Rules for joint ventures

For many years, the CRA administratively permitted a joint venture (JV) to have a fiscal period that was different from the fiscal periods of the JV participants. This policy allowed a JV participant to realize a tax deferral similar to that enjoyed by corporate partners of a partnership. The differences between a JV and a partnership are discussed in topic 133.

Due to the rules to limit the tax deferral opportunities for certain corporate partners (discussed above), the CRA announced that for taxation years ending after March 22, 2011, JV participants would also no longer be able to compute income as if the JV had a separate fiscal period. Instead, income from a JV will have to be calculated for each JV participant based on the fiscal period of the particular JV participant. Similar to the rules for partnerships, transitional relief is available to spread the additional income for the stub period over a five-year period—i.e., 15% in 2012, 20% in each of 2013, 2014 and 2015, and 25% in 2016.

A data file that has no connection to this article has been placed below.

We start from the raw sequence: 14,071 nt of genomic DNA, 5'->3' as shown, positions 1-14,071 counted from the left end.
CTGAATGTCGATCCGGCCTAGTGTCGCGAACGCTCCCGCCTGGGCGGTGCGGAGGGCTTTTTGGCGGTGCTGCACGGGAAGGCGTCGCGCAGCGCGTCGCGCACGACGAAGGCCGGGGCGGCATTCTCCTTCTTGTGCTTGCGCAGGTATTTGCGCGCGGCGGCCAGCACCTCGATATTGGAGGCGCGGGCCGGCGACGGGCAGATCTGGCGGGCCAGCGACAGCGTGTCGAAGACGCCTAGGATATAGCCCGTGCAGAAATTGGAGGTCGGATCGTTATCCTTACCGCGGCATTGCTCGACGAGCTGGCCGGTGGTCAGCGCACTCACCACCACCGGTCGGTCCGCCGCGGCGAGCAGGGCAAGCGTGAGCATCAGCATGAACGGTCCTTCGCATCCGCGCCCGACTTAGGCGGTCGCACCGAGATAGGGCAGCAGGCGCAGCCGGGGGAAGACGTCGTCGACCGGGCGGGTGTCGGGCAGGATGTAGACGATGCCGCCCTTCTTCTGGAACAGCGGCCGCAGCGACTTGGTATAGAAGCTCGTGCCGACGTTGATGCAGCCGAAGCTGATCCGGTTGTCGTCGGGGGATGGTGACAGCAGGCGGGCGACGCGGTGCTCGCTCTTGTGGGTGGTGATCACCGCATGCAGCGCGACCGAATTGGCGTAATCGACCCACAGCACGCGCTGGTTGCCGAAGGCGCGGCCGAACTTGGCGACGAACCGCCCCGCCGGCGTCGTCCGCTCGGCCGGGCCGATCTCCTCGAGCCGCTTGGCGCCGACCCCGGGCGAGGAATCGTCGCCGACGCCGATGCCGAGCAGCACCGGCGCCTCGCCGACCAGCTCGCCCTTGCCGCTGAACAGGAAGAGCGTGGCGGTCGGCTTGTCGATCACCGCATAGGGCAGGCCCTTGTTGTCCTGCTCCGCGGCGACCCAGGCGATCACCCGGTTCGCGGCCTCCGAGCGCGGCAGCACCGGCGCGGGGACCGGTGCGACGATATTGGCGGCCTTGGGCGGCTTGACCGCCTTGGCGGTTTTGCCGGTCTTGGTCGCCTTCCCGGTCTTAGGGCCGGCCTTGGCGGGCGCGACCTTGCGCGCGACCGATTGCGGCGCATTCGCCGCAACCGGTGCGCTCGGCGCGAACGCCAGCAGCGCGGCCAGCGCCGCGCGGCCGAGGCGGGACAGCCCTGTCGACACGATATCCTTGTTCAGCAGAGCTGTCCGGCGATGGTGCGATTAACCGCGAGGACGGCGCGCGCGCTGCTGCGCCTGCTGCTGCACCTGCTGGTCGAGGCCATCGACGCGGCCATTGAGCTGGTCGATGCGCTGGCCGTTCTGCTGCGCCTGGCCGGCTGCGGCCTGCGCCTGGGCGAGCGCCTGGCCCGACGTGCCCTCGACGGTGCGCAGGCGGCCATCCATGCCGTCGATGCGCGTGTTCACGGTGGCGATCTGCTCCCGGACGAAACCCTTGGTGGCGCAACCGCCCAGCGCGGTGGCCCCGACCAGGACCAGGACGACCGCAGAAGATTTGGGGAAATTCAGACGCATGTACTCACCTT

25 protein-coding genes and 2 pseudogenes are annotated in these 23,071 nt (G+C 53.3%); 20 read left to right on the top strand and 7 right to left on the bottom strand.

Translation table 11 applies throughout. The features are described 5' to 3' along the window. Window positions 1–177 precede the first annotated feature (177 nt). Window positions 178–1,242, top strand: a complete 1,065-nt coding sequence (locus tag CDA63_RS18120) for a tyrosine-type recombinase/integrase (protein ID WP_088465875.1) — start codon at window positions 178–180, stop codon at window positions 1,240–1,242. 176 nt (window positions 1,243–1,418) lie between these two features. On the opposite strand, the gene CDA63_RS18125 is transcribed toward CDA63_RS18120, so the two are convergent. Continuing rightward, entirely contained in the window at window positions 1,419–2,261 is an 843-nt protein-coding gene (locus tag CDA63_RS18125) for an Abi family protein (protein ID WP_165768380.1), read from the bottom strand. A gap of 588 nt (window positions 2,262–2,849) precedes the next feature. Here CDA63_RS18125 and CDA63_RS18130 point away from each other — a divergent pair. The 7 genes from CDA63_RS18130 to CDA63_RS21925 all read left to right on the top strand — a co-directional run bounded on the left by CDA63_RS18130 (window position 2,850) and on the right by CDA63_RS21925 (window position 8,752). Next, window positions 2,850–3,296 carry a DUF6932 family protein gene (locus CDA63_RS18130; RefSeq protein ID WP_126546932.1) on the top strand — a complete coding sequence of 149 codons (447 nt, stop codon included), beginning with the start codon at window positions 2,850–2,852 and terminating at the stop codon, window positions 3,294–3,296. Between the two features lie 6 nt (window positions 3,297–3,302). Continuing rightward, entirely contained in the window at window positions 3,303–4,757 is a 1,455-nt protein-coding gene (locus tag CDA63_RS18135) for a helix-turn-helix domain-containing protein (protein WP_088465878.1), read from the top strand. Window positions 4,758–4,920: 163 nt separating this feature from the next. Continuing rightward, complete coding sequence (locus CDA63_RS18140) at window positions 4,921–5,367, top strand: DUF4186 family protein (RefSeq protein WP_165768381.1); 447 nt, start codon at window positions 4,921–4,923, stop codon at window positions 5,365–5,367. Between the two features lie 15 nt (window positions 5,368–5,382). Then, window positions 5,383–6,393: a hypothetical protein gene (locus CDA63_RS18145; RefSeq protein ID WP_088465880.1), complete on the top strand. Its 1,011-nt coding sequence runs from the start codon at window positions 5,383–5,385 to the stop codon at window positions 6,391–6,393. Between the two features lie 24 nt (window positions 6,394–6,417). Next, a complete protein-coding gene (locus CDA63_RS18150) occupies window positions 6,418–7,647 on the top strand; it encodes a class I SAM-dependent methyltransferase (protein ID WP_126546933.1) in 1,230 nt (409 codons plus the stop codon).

Example: Assume a JV had a fiscal period ending June 30 and XYZ Co., one of the JV participants, has a December 31 year-end. The JV’s actual amount of its additional income for the period July 1, 2011 to December 31, 2011 was $200,000. Assuming a maximum reserve is claimed each year, the following additional amounts will have to be included in XYZ Co.’s income for its fiscal periods ending in 2012 to 2016:

  • 2012      $30,000
  • 2013      $40,000
  • 2014      $40,000
  • 2015      $40,000
  • 2016      $50,000

A JV participant who wanted to benefit from this transitional relief for the first taxation year ending after March 22, 2011, had to file an election in writing with the CRA, by no later than September 22, 2012. If the election was not filed, the entire amount of the stub period income had to be included in income for the JV participant’s first taxation year ending after March 22, 2011.